By GEOFF EMBLING, Democratic Alliance councillor, Ward 4
1. Restore Law and Order
To restore Makana, there needs to be law and order. If squatters move into an abandoned building, for example, and cut the water piping and electrical cables, they should be removed instantly by the Municipality, in conjunction with the police.
If a club plays loud music at night, or if people in private houses do likewise, the elected “peace officers” in the Municipality should go there immediately and clamp down on the noise. If cars are heard racing around town at night, the traffic department should have the means to dispatch an officer immediately to catch the offender. If animals are seen roaming in the streets, they should be taken to a pound so that they do not create a mess in town or cause road accidents.
Makana needs to appoint peace officers to enforce the by-laws. Traffic officers are supposed to be Makana’s peace officers, but the traffic department is hardly functioning and cannot, or will not, send officers out to do these duties.
• Readjust the budget and free up money to establish an animal pound.
• A motion was submitted to the council, which will hopefully appear on the next council agenda, requesting that members from the Community Police Forum, the “Community in Blue”, be trained and adopted by Makana Municipality as the town’s official peace officers.
2. Revise the Budget and Direct Spending Towards Service Delivery
Large sums of money are granted to Makana Municipality by the National Government, and these are set aside for specific projects, i.e., upgrading pump stations and sewage treatment facilities. The money to fix streetlights, potholes, water leaks, sewage overflows, etc. should come from the local rates and taxes, of which Makana rakes in roughly R20 million per month. Much of this money is spent fruitlessly and wastefully, and Makana spends approximately R17 million per month on wage-related costs alone.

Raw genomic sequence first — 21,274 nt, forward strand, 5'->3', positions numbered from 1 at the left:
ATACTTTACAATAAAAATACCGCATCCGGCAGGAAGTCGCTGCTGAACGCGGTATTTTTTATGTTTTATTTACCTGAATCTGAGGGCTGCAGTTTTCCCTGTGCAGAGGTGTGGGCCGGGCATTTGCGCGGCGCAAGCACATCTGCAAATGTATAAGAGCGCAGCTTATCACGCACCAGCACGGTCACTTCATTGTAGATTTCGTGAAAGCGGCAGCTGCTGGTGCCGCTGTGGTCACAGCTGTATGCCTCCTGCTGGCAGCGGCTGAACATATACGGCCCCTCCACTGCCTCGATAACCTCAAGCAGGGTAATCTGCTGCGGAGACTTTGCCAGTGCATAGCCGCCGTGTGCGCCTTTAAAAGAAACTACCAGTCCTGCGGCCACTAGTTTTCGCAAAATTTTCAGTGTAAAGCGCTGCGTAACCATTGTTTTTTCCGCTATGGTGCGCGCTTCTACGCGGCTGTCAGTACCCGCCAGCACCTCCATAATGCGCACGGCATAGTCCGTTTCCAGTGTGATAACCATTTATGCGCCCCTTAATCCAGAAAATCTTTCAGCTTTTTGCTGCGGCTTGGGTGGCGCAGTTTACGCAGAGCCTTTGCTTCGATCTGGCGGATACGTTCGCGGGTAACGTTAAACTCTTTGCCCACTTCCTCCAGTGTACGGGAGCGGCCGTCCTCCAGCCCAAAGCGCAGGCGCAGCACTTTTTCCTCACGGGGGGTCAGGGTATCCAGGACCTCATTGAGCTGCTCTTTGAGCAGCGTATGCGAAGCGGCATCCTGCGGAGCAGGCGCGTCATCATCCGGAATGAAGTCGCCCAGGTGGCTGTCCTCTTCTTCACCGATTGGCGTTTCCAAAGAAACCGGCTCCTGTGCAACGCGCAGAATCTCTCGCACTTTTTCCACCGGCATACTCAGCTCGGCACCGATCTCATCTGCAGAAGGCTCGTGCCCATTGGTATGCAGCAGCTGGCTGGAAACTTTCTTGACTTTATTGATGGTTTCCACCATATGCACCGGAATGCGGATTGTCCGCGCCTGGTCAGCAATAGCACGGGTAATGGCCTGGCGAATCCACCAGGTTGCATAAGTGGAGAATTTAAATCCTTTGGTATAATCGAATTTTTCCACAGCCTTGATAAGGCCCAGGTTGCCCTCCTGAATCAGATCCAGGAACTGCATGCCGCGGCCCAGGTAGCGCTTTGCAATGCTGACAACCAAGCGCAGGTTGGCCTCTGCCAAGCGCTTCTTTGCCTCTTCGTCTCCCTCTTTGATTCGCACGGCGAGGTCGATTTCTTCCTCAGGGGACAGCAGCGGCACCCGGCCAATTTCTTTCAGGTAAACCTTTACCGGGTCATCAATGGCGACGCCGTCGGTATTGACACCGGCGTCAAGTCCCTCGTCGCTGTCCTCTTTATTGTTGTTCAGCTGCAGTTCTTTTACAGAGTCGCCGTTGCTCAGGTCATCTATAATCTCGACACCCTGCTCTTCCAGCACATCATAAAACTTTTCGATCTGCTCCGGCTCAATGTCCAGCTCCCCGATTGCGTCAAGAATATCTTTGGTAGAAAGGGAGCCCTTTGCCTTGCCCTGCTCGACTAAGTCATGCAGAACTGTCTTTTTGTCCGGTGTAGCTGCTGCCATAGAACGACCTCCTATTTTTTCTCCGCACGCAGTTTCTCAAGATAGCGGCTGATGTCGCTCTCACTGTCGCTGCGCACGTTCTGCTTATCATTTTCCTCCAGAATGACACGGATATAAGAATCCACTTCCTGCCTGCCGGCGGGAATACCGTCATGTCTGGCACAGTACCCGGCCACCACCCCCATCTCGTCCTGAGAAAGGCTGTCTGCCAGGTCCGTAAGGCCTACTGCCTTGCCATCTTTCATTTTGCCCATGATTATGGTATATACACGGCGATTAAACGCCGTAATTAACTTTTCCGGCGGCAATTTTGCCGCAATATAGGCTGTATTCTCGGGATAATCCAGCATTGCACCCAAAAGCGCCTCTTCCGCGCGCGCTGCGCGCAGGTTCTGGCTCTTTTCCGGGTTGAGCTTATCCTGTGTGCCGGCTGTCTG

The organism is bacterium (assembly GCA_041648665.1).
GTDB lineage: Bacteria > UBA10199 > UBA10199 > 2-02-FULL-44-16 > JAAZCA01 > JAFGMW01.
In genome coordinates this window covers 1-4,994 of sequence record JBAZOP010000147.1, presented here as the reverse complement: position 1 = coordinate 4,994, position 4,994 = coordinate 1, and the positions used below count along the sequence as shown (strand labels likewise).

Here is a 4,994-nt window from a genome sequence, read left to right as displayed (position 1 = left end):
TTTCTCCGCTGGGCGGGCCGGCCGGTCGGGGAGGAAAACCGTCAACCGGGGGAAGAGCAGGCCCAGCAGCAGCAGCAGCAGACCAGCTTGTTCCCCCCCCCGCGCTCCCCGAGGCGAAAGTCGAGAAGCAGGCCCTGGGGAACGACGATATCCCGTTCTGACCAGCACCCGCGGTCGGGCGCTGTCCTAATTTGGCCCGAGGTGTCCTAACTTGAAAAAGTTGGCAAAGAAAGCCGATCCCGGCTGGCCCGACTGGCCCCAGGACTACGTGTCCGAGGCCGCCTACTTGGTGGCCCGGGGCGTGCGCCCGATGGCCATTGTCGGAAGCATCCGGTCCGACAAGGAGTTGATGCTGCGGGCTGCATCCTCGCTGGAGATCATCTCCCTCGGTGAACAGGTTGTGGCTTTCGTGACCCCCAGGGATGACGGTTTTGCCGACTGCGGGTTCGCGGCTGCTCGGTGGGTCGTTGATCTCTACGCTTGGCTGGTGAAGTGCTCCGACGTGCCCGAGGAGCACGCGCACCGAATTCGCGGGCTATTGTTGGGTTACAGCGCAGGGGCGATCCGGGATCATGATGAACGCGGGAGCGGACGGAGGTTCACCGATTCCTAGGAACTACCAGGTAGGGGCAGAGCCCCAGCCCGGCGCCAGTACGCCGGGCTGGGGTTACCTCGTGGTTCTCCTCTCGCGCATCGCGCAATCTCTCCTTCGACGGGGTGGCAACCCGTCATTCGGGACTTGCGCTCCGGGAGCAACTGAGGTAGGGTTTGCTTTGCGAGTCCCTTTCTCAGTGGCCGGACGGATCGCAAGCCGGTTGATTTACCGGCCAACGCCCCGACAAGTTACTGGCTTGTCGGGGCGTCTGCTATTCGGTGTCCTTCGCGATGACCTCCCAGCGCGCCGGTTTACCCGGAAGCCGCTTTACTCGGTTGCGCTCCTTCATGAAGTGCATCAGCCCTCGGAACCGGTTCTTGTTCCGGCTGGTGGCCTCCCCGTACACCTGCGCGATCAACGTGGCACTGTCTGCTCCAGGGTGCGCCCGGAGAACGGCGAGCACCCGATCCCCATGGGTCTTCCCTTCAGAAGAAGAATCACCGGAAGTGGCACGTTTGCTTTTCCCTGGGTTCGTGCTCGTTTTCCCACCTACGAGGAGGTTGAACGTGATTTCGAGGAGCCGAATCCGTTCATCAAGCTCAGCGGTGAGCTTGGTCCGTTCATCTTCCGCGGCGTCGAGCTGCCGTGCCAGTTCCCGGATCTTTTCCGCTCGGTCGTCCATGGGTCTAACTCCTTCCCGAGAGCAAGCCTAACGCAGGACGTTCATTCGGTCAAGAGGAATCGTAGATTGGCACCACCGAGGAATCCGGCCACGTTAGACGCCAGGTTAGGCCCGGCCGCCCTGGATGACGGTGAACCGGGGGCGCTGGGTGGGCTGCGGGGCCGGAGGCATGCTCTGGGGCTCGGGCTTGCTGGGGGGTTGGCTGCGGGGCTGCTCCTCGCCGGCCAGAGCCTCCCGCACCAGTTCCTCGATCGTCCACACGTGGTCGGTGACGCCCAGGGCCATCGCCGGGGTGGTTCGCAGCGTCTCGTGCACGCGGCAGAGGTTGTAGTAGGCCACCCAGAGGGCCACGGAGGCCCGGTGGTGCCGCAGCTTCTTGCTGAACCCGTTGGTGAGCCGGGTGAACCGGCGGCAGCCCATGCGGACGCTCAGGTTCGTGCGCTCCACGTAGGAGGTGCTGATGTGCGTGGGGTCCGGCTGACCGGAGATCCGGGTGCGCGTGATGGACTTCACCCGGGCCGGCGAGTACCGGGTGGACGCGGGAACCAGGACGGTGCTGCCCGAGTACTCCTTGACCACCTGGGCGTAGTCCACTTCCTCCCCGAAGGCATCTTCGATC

If the budget could be revised appropriately, money would be freed up for spending on fundamental service delivery issues that would make the town a better place to live in and attract investment.
• Go through the budget, create an alternative spending plan, and bring this to portfolio committees and council as regularly as necessary.
3. Consequence Management for Municipal Officials
According to the Auditor General’s report on Makana’s three recent audit disclaimers, there has been a complete lack of consequence management in Makana Municipality. Makana’s administration has got away with theft because records have not been kept backing up the spending.
Consequence management is lacking at every level in Makana Municipality. From the top down, workers and administrators have gotten away with not performing their duties due to a laissez-faire attitude in the Municipality.
• Get the council to agree to a proposal whereby each municipal worker is given key performance indicators (KPIs) and must report back on work done at the end of every month.
• Service delivery issues reported by residents will be recorded onto a reporting grid, such as a Google Docs spreadsheet, which can be shared with councillors and managers. Once reported, the issues must be fixed within a specific timeframe.
• A municipal official who fails to do their work within the timeframe will receive a written warning, and after three written warnings, they will be fired and replaced. This will continue until someone is employed who can do the job.
• Makana Municipality needs to get its essential Management 101 principles in place.